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15. Mar 2021

Oslo’s hidden streams reopened at Økern


The Hovinbekken and Refstadbekken streams have been hidden underground in pipes for several decades. Following the input of residents, changes to the plan for Økern, and the emphasis on cultural heritage, the streams will be opened up again and allowed to see the light of day.

Hovinbekken runs from the Risløkka/Bjerkedalen valley and gives life to a neighbourhood square before crossing the Ulvenveien thoroughfare and joining Refstadbekken by the high-rise block. Here, the streams will play a pivotal role in invigorating and raising biodiversity in the main square before flowing south towards Hasle. The reopening of the streams will allow people to get closer to nature in the new urban Økern Sentrum.

Expensive work

The reopening of the Hovinbekken and Refstadbekken streams is complex and expensive. Nevertheless, the benefits that these streams will provide in the residential areas and urban spaces are so significant that the work is seen as pivotal in the development of east Oslo. In addition, their opening will recreate Økern’s history and aid the preservation of cultural monuments, which is important in the new plans.

There is a political objective to reopen as many of Oslo’s encased streams and rivers as possible. According to the Oslo Urban Environment Agency, 70 percent of them are covered in some form.

In 2020, Norconsult and Bjørbekk & Lindheim completed an outline project for the Oslo Urban Environment Agency. The aim of the outline project was to assess the possibility of reopening the Hovinbekken stream from Risløkka down to the Tennisdammen lake at Hasle, which is where Hovinbekken currently re-emerges into the open. The project group made a clear recommendation to choose the option that involves opening the streams through Økern Sentrum. The plan for reopening the streams in Økern largely follows the Oslo Urban Environment Agency’s outline project.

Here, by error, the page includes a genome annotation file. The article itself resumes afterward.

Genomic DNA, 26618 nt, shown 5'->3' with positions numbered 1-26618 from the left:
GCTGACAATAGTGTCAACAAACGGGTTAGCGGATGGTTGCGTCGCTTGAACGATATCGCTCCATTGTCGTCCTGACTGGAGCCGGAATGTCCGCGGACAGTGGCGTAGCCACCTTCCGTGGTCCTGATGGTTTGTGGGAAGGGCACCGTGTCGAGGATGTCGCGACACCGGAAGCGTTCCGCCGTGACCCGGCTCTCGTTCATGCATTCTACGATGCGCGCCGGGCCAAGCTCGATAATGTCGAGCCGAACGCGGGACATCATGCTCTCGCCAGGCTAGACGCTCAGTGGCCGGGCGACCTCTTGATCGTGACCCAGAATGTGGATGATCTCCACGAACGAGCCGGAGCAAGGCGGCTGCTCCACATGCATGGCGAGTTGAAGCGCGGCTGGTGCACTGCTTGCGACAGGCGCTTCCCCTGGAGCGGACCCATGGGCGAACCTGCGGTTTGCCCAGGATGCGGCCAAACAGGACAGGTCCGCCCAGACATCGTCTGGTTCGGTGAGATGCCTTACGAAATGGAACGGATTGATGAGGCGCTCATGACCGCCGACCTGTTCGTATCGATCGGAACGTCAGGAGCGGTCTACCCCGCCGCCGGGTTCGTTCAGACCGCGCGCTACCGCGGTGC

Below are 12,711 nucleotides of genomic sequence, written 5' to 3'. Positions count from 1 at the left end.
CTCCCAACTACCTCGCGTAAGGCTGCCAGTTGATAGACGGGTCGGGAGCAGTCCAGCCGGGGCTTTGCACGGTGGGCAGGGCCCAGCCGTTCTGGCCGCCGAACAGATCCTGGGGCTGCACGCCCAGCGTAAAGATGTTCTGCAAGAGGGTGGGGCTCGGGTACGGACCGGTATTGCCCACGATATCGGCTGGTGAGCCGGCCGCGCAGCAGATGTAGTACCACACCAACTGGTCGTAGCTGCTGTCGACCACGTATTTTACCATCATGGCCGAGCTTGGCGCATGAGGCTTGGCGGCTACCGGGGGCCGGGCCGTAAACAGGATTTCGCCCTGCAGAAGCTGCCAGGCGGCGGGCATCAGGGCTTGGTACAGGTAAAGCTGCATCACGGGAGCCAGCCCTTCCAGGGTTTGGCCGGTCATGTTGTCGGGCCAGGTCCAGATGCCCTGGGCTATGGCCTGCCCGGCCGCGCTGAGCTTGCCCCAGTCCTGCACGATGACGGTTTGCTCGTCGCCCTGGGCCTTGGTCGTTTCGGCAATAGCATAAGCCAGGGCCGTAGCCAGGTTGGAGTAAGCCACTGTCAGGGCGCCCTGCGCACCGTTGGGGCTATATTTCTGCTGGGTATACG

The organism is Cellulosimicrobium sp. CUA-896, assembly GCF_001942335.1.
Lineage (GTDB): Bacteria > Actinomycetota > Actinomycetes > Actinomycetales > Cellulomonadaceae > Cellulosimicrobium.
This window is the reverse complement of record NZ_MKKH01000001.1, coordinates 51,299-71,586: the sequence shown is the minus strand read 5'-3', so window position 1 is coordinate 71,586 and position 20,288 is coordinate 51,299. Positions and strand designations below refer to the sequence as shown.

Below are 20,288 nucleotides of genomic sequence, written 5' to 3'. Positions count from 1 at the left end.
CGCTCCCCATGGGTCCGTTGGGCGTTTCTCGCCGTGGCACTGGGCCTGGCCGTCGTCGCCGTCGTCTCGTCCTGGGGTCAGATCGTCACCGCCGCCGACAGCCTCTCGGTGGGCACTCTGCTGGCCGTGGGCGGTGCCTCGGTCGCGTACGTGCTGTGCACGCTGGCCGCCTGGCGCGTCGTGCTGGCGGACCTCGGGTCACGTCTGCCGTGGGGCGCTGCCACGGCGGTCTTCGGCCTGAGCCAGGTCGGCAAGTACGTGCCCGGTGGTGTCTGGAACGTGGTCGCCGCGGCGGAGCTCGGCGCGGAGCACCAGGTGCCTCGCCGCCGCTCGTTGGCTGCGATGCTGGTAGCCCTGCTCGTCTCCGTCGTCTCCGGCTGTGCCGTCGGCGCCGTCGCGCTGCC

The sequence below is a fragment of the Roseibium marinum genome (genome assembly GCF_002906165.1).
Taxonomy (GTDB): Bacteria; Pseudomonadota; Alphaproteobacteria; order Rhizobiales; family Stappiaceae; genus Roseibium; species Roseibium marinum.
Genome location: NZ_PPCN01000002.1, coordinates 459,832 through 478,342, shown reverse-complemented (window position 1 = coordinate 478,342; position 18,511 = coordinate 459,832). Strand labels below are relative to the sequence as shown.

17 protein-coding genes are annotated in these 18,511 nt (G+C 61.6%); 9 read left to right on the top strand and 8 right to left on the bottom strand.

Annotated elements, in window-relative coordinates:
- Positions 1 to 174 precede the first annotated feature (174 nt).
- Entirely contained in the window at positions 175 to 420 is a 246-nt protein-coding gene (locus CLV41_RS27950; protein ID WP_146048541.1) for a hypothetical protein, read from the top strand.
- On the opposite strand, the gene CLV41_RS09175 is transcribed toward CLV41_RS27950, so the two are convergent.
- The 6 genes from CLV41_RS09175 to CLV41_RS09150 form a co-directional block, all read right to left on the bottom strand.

“We’re proud that, through our innovative thinking for Økern Sentrum, it’s been possible to reopen streams that have been encased in pipes for such a long time,” says Thomas Holth.

A temporary course

The development of Økern Sentrum will take time, as will the reopening of the two streams. Although the streams are currently encased, their courses through Økern can already be traced. The project Bekk to the Future (“bekk” meaning “stream” in Norwegian) allows you to follow a marked and uninterrupted walkable route between the open sections of the Hovinbekken stream from Risløkka to Hasle. This has been made possible thanks to three students at the University of Oslo and the Norwegian University of Life Sciences (NMBU), who produced the project as part of CityStudio Oslo. The first part of the route opened in December 2020 and runs through Økern Sentrum.

The project was initiated to make it easier for people in the local area to get around. The students noticed that Hovinbekken could serve as the connection that’s currently lacking in Hovinbyen. The project has now turned into a 1.4-kilometre route that runs through various parts of Økern. The students have structured the route so that it follows the future course as closely as practicable. They have chosen the most efficient route that is close to public transport and where people already walk.

Bekk to the Future is a collaboration between the Oslo Urban Environment Agency, Økern Sentrum, and the Oslo River Forum. The students want to demonstrate that the stream can be the connection that Hovinbyen needs. The Økern project wants to facilitate this by reopening the streams in the future.

Read the project report here.

Om Økern

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